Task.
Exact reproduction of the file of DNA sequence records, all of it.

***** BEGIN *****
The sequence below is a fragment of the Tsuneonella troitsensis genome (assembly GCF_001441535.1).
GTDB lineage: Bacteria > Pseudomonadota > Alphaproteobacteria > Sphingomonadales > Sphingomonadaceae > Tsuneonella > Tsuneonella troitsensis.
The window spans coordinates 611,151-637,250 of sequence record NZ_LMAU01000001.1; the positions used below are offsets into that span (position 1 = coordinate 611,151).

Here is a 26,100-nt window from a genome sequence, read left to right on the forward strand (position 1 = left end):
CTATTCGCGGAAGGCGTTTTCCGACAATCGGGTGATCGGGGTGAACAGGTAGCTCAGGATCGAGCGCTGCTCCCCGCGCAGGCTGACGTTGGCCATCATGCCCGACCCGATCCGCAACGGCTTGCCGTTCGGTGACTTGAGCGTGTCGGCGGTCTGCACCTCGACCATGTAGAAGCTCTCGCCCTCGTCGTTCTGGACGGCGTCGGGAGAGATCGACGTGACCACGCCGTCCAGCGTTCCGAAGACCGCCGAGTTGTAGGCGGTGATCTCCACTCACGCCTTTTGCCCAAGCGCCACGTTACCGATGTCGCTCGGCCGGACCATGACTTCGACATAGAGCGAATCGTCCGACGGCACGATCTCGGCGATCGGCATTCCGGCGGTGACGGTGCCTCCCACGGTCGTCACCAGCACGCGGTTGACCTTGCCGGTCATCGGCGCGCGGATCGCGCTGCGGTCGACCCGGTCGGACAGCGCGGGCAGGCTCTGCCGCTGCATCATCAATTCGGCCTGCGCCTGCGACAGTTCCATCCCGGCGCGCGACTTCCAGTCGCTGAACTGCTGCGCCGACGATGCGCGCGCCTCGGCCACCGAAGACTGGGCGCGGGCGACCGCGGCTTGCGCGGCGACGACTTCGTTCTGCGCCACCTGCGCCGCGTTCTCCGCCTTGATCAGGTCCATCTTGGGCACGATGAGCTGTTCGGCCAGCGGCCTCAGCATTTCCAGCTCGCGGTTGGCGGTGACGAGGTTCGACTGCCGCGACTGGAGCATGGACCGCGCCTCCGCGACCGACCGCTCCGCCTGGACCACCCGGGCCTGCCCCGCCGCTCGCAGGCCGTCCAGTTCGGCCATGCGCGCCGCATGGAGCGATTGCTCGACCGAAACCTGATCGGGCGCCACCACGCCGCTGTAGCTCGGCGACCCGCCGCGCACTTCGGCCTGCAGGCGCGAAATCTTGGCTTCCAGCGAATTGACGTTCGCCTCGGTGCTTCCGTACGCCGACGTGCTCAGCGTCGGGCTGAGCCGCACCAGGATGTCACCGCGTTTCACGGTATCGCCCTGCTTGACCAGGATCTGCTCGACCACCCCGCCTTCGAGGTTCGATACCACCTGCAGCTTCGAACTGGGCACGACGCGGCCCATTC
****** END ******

The sequence below is a fragment of the Tsuneonella troitsensis genome (assembly GCF_001441535.1).
GTDB lineage: Bacteria > Pseudomonadota > Alphaproteobacteria > Sphingomonadales > Sphingomonadaceae > Tsuneonella > Tsuneonella troitsensis.
The window spans coordinates 611,151-637,250 of sequence record NZ_LMAU01000001.1; the positions used below are offsets into that span (position 1 = coordinate 611,151).

Here is a 26,100-nt window from a genome sequence, read left to right on the forward strand (position 1 = left end):
CTATTCGCGGAAGGCGTTTTCCGACAATCGGGTGATCGGGGTGAACAGGTAGCTCAGGATCGAGCGCTGCTCCCCGCGCAGGCTGACGTTGGCCATCATGCCCGACCCGATCCGCAACGGCTTGCCGTTCGGTGACTTGAGCGTGTCGGCGGTCTGCACCTCGACCATGTAGAAGCTCTCGCCCTCGTCGTTCTGGACGGCGTCGGGAGAGATCGACGTGACCACGCCGTCCAGCGTTCCGAAGACCGCCGAGTTGTAGGCGGTGATCTCCACTCACGCCTTTTGCCCAAGCGCCACGTTACCGATGTCGCTCGGCCGGACCATGACTTCGACATAGAGCGAATCGTCCGACGGCACGATCTCGGCGATCGGCATTCCGGCGGTGACGGTGCCTCCCACGGTCGTCACCAGCACGCGGTTGACCTTGCCGGTCATCGGCGCGCGGATCGCGCTGCGGTCGACCCGGTCGGACAGCGCGGGCAGGCTCTGCCGCTGCATCATCAATTCGGCCTGCGCCTGCGACAGTTCCATCCCGGCGCGCGACTTCCAGTCGCTGAACTGCTGCGCCGACGATGCGCGCGCCTCGGCCACCGAAGACTGGGCGCGGGCGACCGCGGCTTGCGCGGCGACGACTTCGTTCTGCGCCACCTGCGCCGCGTTCTCCGCCTTGATCAGGTCCATCTTGGGCACGATGAGCTGTTCGGCCAGCGGCCTCAGCATTTCCAGCTCGCGGTTGGCGGTGACGAGGTTCGACTGCCGCGACTGGAGCATGGACCGCGCCTCCGCGACCGACCGCTCCGCCTGGACCACCCGGGCCTGCCCCGCCGCTCGCAGGCCGTCCAGTTCGGCCATGCGCGCCGCATGGAGCGATTGCTCGACCGAAACCTGATCGGGCGCCACCACGCCGCTGTAGCTCGGCGACCCGCCGCGCACTTCGGCCTGCAGGCGCGAAATCTTGGCTTCCAGCGAATTGACGTTCGCCTCGGTGCTTCCGTACGCCGACGTGCTCAGCGTCGGGCTGAGCCGCACCAGGATGTCACCGCGTTTCACGGTATCGCCCTGCTTGACCAGGATCTGCTCGACCACCCCGCCTTCGAGGTTCGATACCACCTGCAGCTTCGAACTGGGCACGACGCGGCCCATTC